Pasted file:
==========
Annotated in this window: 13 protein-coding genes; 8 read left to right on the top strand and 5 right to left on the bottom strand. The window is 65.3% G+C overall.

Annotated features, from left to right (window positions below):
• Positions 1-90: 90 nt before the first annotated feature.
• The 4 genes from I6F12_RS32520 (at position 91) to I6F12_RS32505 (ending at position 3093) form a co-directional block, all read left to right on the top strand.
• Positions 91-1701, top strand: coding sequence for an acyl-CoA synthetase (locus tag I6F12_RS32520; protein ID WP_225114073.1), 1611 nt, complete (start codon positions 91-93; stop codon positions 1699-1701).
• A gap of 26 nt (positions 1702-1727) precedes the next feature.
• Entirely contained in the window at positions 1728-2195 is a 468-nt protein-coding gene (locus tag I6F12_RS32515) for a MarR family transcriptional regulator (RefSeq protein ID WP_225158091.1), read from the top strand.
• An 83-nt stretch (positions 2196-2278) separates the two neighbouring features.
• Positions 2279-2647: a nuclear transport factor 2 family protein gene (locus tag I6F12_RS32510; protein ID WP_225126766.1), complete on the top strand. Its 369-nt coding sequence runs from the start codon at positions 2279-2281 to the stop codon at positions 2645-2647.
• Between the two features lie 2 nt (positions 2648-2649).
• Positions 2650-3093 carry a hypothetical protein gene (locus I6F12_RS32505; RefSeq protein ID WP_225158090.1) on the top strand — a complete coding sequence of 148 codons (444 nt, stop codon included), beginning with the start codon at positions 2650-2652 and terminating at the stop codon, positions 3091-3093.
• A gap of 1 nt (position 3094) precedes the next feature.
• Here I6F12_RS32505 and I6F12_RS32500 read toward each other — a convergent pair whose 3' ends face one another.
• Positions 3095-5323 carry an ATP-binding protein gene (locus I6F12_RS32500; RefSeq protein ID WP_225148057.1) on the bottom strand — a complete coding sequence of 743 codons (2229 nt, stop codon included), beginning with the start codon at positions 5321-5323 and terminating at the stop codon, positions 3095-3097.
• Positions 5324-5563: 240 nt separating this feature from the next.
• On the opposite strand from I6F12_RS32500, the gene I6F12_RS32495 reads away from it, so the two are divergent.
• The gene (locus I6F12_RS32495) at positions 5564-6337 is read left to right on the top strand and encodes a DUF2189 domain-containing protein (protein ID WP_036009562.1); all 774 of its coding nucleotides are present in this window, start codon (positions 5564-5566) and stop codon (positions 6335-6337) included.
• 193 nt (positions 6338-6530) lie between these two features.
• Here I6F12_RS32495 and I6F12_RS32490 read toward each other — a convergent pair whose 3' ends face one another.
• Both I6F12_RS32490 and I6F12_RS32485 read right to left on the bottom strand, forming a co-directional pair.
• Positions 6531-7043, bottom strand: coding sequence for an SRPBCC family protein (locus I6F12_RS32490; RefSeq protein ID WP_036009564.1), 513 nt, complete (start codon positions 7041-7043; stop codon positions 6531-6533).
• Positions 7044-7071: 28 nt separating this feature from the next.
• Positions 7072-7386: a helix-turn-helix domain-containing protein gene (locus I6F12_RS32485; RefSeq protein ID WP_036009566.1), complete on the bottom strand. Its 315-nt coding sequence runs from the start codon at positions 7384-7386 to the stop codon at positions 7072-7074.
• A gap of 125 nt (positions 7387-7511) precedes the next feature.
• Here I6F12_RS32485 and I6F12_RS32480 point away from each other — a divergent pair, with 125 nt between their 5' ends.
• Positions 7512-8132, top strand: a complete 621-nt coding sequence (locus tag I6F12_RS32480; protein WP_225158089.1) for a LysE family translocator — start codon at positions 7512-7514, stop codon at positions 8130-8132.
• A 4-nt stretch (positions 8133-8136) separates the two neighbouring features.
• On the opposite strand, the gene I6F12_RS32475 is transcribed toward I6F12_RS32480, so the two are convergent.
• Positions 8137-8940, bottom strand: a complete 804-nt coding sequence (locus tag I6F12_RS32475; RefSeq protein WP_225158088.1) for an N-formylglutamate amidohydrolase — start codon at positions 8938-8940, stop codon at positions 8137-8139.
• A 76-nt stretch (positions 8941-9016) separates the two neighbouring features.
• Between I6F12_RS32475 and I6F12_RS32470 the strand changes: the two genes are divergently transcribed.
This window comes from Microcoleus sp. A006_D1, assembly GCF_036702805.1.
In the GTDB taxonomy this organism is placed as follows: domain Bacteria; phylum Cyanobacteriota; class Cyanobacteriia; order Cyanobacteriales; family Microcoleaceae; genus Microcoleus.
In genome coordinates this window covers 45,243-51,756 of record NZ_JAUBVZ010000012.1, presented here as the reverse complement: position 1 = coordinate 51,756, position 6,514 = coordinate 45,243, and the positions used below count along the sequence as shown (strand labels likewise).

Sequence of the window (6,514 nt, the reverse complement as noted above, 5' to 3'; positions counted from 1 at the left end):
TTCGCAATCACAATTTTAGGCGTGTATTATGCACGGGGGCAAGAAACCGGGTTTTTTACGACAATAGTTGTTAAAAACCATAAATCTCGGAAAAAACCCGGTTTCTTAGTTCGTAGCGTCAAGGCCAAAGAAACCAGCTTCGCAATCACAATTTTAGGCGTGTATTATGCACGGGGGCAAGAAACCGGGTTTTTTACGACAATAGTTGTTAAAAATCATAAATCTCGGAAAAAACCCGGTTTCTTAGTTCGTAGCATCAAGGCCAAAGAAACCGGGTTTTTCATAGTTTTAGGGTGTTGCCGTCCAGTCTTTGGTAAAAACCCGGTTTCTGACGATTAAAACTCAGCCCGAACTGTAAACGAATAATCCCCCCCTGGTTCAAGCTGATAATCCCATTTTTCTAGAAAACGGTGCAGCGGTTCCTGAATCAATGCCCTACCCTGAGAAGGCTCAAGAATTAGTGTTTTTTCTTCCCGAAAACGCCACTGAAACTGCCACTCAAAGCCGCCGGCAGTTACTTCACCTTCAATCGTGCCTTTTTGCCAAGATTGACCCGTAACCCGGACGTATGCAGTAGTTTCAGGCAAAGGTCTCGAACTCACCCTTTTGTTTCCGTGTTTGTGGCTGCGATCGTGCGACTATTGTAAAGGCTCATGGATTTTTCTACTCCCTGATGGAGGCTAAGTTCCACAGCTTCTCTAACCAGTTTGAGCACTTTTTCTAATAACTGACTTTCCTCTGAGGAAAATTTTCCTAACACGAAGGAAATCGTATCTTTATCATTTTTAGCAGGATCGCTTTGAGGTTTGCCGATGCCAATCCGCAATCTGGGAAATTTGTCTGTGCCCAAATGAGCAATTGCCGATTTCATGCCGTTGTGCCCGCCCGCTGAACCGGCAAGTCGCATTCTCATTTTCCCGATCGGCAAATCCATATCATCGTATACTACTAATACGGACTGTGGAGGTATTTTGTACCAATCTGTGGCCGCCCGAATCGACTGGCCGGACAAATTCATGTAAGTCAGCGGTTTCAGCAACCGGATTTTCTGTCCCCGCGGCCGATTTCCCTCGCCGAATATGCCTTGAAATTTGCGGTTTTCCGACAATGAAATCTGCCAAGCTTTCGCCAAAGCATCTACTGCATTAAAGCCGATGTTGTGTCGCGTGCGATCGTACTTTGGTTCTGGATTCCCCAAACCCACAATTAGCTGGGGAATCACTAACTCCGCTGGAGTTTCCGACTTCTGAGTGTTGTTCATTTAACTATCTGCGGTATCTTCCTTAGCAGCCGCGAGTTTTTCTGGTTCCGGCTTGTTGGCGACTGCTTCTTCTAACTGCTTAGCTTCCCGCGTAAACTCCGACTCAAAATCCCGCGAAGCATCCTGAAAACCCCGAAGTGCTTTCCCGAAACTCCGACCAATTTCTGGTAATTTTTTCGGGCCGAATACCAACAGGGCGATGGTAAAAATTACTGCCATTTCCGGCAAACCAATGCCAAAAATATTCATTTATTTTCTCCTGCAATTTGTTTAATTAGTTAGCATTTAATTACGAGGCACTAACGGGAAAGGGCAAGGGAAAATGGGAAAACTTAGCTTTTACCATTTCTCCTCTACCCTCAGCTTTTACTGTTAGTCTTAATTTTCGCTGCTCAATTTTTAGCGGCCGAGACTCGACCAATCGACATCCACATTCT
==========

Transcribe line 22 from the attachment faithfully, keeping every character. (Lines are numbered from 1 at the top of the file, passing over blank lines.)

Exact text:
• Positions 7044-7071: 28 nt separating this feature from the next.